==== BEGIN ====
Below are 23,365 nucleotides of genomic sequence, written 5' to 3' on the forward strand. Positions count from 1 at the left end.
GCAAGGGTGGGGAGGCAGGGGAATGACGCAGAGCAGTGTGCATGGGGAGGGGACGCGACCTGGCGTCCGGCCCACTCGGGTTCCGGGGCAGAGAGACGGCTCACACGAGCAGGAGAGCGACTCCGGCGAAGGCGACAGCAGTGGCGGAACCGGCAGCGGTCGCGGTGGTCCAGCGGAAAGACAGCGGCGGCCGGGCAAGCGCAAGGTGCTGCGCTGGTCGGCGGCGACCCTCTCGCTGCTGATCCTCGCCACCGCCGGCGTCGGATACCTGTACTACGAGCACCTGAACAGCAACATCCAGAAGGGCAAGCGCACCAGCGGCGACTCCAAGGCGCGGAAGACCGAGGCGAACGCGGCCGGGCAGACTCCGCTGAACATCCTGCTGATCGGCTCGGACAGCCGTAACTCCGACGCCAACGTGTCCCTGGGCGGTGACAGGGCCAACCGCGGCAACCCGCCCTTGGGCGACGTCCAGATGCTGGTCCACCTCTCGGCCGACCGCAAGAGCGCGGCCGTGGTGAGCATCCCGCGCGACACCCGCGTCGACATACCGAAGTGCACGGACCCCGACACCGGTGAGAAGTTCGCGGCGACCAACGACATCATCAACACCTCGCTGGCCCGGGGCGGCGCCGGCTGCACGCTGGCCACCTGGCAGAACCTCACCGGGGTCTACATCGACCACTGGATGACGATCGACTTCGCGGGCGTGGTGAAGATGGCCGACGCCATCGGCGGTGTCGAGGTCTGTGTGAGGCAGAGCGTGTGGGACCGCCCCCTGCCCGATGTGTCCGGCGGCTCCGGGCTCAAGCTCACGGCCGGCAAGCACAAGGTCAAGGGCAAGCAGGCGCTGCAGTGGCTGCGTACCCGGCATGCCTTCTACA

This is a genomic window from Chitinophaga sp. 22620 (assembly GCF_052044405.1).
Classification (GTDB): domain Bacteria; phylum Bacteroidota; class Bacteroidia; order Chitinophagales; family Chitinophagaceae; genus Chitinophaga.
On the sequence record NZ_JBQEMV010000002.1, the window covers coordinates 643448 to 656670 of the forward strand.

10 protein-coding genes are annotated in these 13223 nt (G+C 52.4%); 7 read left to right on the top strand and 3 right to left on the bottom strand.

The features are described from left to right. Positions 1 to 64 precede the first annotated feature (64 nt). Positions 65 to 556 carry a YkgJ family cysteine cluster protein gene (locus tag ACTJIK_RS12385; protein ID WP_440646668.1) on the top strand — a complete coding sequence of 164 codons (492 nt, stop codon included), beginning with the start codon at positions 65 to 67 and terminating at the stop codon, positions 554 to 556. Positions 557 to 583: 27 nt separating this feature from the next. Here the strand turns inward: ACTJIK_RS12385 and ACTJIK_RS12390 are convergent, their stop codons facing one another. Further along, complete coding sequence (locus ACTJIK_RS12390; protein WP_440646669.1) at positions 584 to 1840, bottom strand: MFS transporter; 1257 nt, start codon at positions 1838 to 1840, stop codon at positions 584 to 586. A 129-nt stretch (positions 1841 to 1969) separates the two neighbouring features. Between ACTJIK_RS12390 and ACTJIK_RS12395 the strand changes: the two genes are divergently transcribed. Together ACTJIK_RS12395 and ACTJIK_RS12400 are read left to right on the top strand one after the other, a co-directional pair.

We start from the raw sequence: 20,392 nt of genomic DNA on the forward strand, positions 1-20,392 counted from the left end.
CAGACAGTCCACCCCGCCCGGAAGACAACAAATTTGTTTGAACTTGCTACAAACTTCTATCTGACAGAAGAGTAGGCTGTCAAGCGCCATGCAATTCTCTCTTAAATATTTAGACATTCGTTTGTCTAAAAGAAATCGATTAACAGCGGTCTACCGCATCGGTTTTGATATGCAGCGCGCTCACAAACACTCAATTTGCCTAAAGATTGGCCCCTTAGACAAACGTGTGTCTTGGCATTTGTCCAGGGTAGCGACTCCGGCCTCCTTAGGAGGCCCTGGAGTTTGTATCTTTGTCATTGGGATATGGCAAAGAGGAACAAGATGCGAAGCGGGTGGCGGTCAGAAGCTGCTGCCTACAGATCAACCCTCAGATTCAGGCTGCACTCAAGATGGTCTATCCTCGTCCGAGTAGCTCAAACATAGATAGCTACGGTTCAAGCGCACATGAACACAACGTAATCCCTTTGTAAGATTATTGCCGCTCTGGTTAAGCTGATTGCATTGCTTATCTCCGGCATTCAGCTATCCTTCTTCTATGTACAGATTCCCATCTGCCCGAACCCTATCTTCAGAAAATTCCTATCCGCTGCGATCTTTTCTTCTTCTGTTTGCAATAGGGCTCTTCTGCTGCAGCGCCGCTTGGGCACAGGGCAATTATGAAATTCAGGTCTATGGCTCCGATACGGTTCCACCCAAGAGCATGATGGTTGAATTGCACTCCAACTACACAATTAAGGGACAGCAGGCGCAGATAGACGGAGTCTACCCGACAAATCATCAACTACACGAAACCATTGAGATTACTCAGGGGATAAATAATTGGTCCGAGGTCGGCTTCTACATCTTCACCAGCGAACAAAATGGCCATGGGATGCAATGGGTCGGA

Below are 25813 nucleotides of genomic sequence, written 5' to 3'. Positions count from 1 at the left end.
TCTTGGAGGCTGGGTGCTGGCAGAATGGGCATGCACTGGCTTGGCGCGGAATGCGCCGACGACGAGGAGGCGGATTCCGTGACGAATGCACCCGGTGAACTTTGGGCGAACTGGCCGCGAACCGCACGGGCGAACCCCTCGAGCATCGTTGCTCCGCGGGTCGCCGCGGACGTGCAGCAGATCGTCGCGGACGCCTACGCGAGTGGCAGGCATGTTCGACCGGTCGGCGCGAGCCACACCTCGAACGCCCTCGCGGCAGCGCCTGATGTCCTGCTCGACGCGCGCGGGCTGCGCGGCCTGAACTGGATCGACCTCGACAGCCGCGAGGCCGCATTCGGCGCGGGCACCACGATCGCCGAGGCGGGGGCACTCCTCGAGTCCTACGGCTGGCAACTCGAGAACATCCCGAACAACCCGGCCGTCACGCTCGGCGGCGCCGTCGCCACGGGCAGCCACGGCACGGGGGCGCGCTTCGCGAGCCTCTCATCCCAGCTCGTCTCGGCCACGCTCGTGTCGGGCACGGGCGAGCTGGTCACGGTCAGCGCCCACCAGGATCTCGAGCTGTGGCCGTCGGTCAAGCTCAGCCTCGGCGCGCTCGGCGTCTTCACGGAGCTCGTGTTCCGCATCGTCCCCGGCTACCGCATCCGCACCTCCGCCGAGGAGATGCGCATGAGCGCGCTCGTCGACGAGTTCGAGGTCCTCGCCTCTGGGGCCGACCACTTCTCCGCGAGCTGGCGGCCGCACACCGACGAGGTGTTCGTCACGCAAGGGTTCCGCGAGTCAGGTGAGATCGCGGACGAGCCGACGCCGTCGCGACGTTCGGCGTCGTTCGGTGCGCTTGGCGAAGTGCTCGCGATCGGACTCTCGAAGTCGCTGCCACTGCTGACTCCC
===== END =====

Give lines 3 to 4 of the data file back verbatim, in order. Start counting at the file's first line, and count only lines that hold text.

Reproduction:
This is a genomic window from Chitinophaga sp. 22620 (assembly GCF_052044405.1).
Classification (GTDB): domain Bacteria; phylum Bacteroidota; class Bacteroidia; order Chitinophagales; family Chitinophagaceae; genus Chitinophaga.